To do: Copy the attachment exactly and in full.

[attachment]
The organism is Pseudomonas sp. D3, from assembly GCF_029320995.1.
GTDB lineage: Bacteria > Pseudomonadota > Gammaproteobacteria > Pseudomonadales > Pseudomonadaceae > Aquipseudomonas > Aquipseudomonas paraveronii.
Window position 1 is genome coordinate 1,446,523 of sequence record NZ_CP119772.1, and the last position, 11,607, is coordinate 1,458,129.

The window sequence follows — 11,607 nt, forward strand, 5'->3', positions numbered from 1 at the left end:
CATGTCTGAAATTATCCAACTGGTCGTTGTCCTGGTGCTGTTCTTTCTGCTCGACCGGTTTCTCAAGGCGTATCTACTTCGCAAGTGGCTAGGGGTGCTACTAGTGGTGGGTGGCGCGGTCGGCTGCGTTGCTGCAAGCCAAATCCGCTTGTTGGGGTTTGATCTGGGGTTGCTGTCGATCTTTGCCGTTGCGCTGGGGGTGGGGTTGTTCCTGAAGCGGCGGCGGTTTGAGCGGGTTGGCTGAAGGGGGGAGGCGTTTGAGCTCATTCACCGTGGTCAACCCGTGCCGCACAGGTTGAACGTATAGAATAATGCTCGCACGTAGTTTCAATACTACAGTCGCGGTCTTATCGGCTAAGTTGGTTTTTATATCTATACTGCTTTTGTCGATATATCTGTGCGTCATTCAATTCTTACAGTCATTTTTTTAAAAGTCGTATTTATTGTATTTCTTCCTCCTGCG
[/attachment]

The organism is Pseudomonas sp. D3, from assembly GCF_029320995.1.
GTDB lineage: Bacteria > Pseudomonadota > Gammaproteobacteria > Pseudomonadales > Pseudomonadaceae > Aquipseudomonas > Aquipseudomonas paraveronii.
Window position 1 is genome coordinate 1,446,523 of sequence record NZ_CP119772.1, and the last position, 11,607, is coordinate 1,458,129.

The window sequence follows — 11,607 nt, forward strand, 5'->3', positions numbered from 1 at the left end:
CATGTCTGAAATTATCCAACTGGTCGTTGTCCTGGTGCTGTTCTTTCTGCTCGACCGGTTTCTCAAGGCGTATCTACTTCGCAAGTGGCTAGGGGTGCTACTAGTGGTGGGTGGCGCGGTCGGCTGCGTTGCTGCAAGCCAAATCCGCTTGTTGGGGTTTGATCTGGGGTTGCTGTCGATCTTTGCCGTTGCGCTGGGGGTGGGGTTGTTCCTGAAGCGGCGGCGGTTTGAGCGGGTTGGCTGAAGGGGGGAGGCGTTTGAGCTCATTCACCGTGGTCAACCCGTGCCGCACAGGTTGAACGTATAGAATAATGCTCGCACGTAGTTTCAATACTACAGTCGCGGTCTTATCGGCTAAGTTGGTTTTTATATCTATACTGCTTTTGTCGATATATCTGTGCGTCATTCAATTCTTACAGTCATTTTTTTAAAAGTCGTATTTATTGTATTTCTTCCTCCTGCG